sideboarding that way. The reasoning, once again, lies in the prime directive of doing something better than your opponent. In contrast to Miracles, Show
and Tell decks do, in fact, put you on a significant clock. At some point when you add too much disruption, you cripple your own ability to execute your
game plan before they can fully execute theirs and kill you.
So what you want to do is to slightly increase your disruption count to make sure they can’t win first, but you largely want to keep ratios intact so as to
be able to kill them quickly. Thus I usually sideboard this way:
You upgrade the two discard spells that are sure of hitting into Xantid Swarms, and trade your worst mana source (the Swamp against decks without
Wasteland) and weakest pieces of library manipulation for more disruption (adjusting ratios). Finally, you grudgingly cut one piece of fast mana to not
mess too much with your ratios (the other option would be the second Preordain which is also a reasonable choice if you believe that speed is more
essential than consistency. In fact, it’s likely correct against Sneak and Show whereas the above plan is better against Omni-Tell) for an out to something
that might otherwise just win them the game.
Here you are, your basic guide to understanding how to sideboard with Storm. Whenever you consider updating your sideboard or need to figure out how to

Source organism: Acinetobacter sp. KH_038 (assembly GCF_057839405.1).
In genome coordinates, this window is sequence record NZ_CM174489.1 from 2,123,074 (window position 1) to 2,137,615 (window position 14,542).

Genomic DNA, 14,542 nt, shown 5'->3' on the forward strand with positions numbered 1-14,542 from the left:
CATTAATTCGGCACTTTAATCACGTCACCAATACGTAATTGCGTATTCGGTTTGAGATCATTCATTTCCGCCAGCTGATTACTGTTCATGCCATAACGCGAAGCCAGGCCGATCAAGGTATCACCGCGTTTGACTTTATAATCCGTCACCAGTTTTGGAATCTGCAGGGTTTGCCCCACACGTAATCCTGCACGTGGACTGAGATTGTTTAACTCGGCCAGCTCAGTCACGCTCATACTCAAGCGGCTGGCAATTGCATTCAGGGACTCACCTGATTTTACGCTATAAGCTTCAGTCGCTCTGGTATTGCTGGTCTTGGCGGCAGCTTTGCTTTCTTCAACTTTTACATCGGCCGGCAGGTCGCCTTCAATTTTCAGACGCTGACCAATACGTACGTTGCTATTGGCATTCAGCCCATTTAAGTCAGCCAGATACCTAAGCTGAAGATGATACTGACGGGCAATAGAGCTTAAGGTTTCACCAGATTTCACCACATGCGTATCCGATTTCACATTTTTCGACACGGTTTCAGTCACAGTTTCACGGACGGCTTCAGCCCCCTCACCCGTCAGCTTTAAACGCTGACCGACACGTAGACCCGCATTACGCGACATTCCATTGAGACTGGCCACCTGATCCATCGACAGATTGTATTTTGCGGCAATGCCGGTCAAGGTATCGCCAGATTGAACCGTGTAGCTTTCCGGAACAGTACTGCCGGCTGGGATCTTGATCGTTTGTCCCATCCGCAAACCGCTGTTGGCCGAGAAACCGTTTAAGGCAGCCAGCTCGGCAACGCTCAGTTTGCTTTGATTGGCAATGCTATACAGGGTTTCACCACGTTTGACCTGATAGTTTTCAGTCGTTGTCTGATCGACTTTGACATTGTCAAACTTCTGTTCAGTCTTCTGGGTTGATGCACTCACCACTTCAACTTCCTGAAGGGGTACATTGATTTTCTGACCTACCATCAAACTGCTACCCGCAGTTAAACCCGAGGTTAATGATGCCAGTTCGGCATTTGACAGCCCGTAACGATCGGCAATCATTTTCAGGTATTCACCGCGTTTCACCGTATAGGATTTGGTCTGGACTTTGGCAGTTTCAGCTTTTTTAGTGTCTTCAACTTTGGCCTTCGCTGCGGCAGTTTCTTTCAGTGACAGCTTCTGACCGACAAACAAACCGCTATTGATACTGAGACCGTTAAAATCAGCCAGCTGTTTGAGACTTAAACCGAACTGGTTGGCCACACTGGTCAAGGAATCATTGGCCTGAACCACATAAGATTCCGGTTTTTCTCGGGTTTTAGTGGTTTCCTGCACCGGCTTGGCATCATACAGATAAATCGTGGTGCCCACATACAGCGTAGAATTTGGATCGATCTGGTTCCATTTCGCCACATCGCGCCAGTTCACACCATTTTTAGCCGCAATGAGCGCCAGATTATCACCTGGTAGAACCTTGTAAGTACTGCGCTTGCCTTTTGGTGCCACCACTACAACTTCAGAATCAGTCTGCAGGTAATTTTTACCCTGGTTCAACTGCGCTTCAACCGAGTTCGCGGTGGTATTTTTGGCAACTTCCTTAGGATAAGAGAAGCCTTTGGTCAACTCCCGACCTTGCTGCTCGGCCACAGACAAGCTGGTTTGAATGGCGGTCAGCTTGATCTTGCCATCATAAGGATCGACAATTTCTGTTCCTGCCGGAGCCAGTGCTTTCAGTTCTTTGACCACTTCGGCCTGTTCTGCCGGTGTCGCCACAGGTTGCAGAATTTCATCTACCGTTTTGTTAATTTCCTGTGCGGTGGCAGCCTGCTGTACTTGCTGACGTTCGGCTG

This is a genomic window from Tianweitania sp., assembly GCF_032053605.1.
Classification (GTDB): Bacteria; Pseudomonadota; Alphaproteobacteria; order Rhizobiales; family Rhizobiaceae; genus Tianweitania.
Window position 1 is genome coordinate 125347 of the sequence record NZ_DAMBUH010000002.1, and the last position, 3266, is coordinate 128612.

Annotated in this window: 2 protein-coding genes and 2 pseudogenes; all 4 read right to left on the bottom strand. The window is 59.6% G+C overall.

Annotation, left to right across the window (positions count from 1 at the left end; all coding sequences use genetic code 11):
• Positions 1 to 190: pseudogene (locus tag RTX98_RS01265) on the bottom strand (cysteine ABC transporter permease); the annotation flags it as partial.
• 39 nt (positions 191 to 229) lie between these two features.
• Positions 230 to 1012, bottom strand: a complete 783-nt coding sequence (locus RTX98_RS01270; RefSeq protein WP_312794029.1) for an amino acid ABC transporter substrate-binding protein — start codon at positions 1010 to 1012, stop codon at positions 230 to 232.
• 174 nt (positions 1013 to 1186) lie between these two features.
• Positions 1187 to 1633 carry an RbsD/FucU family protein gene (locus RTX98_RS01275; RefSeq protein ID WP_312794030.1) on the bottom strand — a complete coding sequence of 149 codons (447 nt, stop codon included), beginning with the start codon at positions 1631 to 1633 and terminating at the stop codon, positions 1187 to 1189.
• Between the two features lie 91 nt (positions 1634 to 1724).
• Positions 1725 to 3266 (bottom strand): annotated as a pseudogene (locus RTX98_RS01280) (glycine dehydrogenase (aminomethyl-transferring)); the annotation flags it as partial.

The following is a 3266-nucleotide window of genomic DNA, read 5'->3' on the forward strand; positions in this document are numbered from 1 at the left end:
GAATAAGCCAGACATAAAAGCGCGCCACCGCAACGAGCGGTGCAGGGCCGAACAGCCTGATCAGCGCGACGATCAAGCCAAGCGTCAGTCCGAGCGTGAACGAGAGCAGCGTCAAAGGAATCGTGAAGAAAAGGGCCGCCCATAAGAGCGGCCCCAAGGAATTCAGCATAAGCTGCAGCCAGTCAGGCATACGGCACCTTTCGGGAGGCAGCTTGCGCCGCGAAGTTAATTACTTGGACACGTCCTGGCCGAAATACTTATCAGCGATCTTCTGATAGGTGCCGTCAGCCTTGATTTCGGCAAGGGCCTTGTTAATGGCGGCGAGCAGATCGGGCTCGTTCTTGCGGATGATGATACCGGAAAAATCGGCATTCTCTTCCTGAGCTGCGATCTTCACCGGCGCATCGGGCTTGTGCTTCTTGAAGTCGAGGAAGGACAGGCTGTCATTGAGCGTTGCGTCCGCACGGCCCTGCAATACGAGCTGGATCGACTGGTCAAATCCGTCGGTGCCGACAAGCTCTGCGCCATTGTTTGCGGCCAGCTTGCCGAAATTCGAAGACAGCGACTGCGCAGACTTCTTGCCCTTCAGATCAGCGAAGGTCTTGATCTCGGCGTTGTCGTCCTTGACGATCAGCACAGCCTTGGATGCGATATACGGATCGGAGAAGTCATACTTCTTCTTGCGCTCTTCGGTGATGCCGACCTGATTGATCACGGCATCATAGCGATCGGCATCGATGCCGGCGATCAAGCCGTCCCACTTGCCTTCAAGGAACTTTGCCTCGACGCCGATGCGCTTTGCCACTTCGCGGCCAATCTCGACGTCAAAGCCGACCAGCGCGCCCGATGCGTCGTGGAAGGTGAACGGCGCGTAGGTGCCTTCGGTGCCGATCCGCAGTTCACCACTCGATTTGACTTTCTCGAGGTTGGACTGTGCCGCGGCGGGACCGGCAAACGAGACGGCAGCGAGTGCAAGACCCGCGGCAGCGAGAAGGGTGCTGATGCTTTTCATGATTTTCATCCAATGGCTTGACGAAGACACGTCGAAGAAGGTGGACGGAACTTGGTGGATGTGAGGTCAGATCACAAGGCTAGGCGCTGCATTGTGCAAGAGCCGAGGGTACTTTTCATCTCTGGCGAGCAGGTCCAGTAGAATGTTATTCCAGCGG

approach a matchup you don’t have (enough) experience with, remember that the process has essentially just a couple of easy steps:
-Be aware that what you’re doing is inherently better than what they’re doing.
-Figure out how they plan to keep you from doing what you want to be doing.
-Figure out how the matchup plays to know if upgrading is enough or if you need to adjust ratios.
-Remind yourself again that what you’re doing is inherently better than what they’re doing so you don’t adjust unnecessarily.
-Cut the weakest cards in each subgroup to upgrade whenever possible and adjust only when necessary.
Doing that should make you a proficient storm trooper even if you don’t know the deck in and out yet. That’s it for today! Feel free to share comments,
criticism, and follow up questions both concerning Storm itself or how this might apply to other combo decks or formats.